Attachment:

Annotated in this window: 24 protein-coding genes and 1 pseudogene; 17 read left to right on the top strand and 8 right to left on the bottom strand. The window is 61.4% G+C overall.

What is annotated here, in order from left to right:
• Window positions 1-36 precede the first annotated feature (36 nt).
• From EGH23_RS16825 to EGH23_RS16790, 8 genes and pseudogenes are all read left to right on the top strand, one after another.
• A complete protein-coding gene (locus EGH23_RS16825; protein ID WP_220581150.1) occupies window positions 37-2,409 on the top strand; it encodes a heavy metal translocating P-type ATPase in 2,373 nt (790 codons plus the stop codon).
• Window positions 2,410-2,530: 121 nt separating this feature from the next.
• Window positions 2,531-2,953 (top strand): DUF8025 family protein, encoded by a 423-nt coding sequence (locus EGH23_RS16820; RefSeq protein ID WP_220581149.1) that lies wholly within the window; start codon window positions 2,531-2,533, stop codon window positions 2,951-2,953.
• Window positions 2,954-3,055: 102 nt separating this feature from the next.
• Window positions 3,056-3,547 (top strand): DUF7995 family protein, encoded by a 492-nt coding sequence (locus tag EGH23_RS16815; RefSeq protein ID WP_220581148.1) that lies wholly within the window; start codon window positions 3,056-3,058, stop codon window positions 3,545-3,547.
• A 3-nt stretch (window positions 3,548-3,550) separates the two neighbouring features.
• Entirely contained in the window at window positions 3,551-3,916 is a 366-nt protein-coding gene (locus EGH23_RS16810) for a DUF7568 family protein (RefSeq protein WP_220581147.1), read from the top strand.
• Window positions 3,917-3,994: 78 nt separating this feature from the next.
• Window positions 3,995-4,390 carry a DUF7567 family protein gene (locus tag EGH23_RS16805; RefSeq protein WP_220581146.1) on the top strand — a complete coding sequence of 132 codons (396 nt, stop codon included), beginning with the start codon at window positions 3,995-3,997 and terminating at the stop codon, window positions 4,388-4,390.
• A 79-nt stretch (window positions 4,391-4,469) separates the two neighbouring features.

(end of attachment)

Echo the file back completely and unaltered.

Annotated in this window: 24 protein-coding genes and 1 pseudogene; 17 read left to right on the top strand and 8 right to left on the bottom strand. The window is 61.4% G+C overall.

What is annotated here, in order from left to right:
• Window positions 1-36 precede the first annotated feature (36 nt).
• From EGH23_RS16825 to EGH23_RS16790, 8 genes and pseudogenes are all read left to right on the top strand, one after another.
• A complete protein-coding gene (locus EGH23_RS16825; protein ID WP_220581150.1) occupies window positions 37-2,409 on the top strand; it encodes a heavy metal translocating P-type ATPase in 2,373 nt (790 codons plus the stop codon).
• Window positions 2,410-2,530: 121 nt separating this feature from the next.
• Window positions 2,531-2,953 (top strand): DUF8025 family protein, encoded by a 423-nt coding sequence (locus EGH23_RS16820; RefSeq protein ID WP_220581149.1) that lies wholly within the window; start codon window positions 2,531-2,533, stop codon window positions 2,951-2,953.
• Window positions 2,954-3,055: 102 nt separating this feature from the next.
• Window positions 3,056-3,547 (top strand): DUF7995 family protein, encoded by a 492-nt coding sequence (locus tag EGH23_RS16815; RefSeq protein ID WP_220581148.1) that lies wholly within the window; start codon window positions 3,056-3,058, stop codon window positions 3,545-3,547.
• A 3-nt stretch (window positions 3,548-3,550) separates the two neighbouring features.
• Entirely contained in the window at window positions 3,551-3,916 is a 366-nt protein-coding gene (locus EGH23_RS16810) for a DUF7568 family protein (RefSeq protein WP_220581147.1), read from the top strand.
• Window positions 3,917-3,994: 78 nt separating this feature from the next.
• Window positions 3,995-4,390 carry a DUF7567 family protein gene (locus tag EGH23_RS16805; RefSeq protein WP_220581146.1) on the top strand — a complete coding sequence of 132 codons (396 nt, stop codon included), beginning with the start codon at window positions 3,995-3,997 and terminating at the stop codon, window positions 4,388-4,390.
• A 79-nt stretch (window positions 4,391-4,469) separates the two neighbouring features.